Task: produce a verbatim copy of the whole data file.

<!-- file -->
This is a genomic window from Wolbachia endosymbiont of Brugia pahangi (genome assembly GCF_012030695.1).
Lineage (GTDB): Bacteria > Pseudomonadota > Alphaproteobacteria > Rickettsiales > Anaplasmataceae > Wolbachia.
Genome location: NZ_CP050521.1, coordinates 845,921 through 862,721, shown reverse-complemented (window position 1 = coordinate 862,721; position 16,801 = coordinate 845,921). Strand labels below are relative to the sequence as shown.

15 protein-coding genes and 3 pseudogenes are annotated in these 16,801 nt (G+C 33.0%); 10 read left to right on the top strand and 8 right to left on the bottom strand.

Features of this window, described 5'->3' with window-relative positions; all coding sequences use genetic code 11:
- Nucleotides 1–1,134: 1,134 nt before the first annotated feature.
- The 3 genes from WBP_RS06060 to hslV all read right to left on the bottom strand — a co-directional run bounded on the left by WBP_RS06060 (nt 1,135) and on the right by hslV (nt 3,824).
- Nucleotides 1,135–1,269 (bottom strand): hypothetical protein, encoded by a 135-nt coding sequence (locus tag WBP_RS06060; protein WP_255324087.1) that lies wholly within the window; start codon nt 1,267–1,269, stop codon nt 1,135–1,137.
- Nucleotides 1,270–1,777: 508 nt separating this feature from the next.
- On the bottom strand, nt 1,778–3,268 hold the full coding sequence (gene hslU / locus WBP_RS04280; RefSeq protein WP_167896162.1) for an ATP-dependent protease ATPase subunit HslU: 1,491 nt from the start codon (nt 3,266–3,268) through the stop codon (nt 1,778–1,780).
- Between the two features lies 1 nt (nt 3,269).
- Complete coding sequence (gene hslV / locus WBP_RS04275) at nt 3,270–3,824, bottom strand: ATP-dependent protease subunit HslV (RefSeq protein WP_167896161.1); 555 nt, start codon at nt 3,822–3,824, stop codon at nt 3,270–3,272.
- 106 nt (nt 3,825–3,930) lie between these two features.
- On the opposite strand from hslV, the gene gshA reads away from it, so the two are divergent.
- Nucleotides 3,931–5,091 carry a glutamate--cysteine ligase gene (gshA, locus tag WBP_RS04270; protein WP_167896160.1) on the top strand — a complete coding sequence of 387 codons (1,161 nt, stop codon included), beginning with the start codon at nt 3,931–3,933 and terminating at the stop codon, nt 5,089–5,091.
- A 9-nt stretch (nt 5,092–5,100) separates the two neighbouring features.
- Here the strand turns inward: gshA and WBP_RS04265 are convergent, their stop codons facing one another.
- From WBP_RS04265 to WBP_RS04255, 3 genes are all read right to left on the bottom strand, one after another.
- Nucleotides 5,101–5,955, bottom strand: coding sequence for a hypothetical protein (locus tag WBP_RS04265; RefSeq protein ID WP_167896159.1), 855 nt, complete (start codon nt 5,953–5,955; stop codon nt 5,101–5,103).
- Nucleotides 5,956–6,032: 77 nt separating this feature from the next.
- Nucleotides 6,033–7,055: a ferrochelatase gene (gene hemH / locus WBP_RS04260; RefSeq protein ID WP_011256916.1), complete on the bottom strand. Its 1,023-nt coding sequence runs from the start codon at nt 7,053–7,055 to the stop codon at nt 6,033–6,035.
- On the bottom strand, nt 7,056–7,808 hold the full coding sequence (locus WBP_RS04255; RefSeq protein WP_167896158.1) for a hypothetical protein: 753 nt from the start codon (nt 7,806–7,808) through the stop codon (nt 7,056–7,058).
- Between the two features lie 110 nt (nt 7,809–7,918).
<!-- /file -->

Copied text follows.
This is a genomic window from Wolbachia endosymbiont of Brugia pahangi (genome assembly GCF_012030695.1).
Lineage (GTDB): Bacteria > Pseudomonadota > Alphaproteobacteria > Rickettsiales > Anaplasmataceae > Wolbachia.
Genome location: NZ_CP050521.1, coordinates 845,921 through 862,721, shown reverse-complemented (window position 1 = coordinate 862,721; position 16,801 = coordinate 845,921). Strand labels below are relative to the sequence as shown.

15 protein-coding genes and 3 pseudogenes are annotated in these 16,801 nt (G+C 33.0%); 10 read left to right on the top strand and 8 right to left on the bottom strand.

Features of this window, described 5'->3' with window-relative positions; all coding sequences use genetic code 11:
- Nucleotides 1–1,134: 1,134 nt before the first annotated feature.
- The 3 genes from WBP_RS06060 to hslV all read right to left on the bottom strand — a co-directional run bounded on the left by WBP_RS06060 (nt 1,135) and on the right by hslV (nt 3,824).
- Nucleotides 1,135–1,269 (bottom strand): hypothetical protein, encoded by a 135-nt coding sequence (locus tag WBP_RS06060; protein WP_255324087.1) that lies wholly within the window; start codon nt 1,267–1,269, stop codon nt 1,135–1,137.
- Nucleotides 1,270–1,777: 508 nt separating this feature from the next.
- On the bottom strand, nt 1,778–3,268 hold the full coding sequence (gene hslU / locus WBP_RS04280; RefSeq protein WP_167896162.1) for an ATP-dependent protease ATPase subunit HslU: 1,491 nt from the start codon (nt 3,266–3,268) through the stop codon (nt 1,778–1,780).
- Between the two features lies 1 nt (nt 3,269).
- Complete coding sequence (gene hslV / locus WBP_RS04275) at nt 3,270–3,824, bottom strand: ATP-dependent protease subunit HslV (RefSeq protein WP_167896161.1); 555 nt, start codon at nt 3,822–3,824, stop codon at nt 3,270–3,272.
- 106 nt (nt 3,825–3,930) lie between these two features.
- On the opposite strand from hslV, the gene gshA reads away from it, so the two are divergent.
- Nucleotides 3,931–5,091 carry a glutamate--cysteine ligase gene (gshA, locus tag WBP_RS04270; protein WP_167896160.1) on the top strand — a complete coding sequence of 387 codons (1,161 nt, stop codon included), beginning with the start codon at nt 3,931–3,933 and terminating at the stop codon, nt 5,089–5,091.
- A 9-nt stretch (nt 5,092–5,100) separates the two neighbouring features.
- Here the strand turns inward: gshA and WBP_RS04265 are convergent, their stop codons facing one another.
- From WBP_RS04265 to WBP_RS04255, 3 genes are all read right to left on the bottom strand, one after another.
- Nucleotides 5,101–5,955, bottom strand: coding sequence for a hypothetical protein (locus tag WBP_RS04265; RefSeq protein ID WP_167896159.1), 855 nt, complete (start codon nt 5,953–5,955; stop codon nt 5,101–5,103).
- Nucleotides 5,956–6,032: 77 nt separating this feature from the next.
- Nucleotides 6,033–7,055: a ferrochelatase gene (gene hemH / locus WBP_RS04260; RefSeq protein ID WP_011256916.1), complete on the bottom strand. Its 1,023-nt coding sequence runs from the start codon at nt 7,053–7,055 to the stop codon at nt 6,033–6,035.
- On the bottom strand, nt 7,056–7,808 hold the full coding sequence (locus WBP_RS04255; RefSeq protein WP_167896158.1) for a hypothetical protein: 753 nt from the start codon (nt 7,806–7,808) through the stop codon (nt 7,056–7,058).
- Between the two features lie 110 nt (nt 7,809–7,918).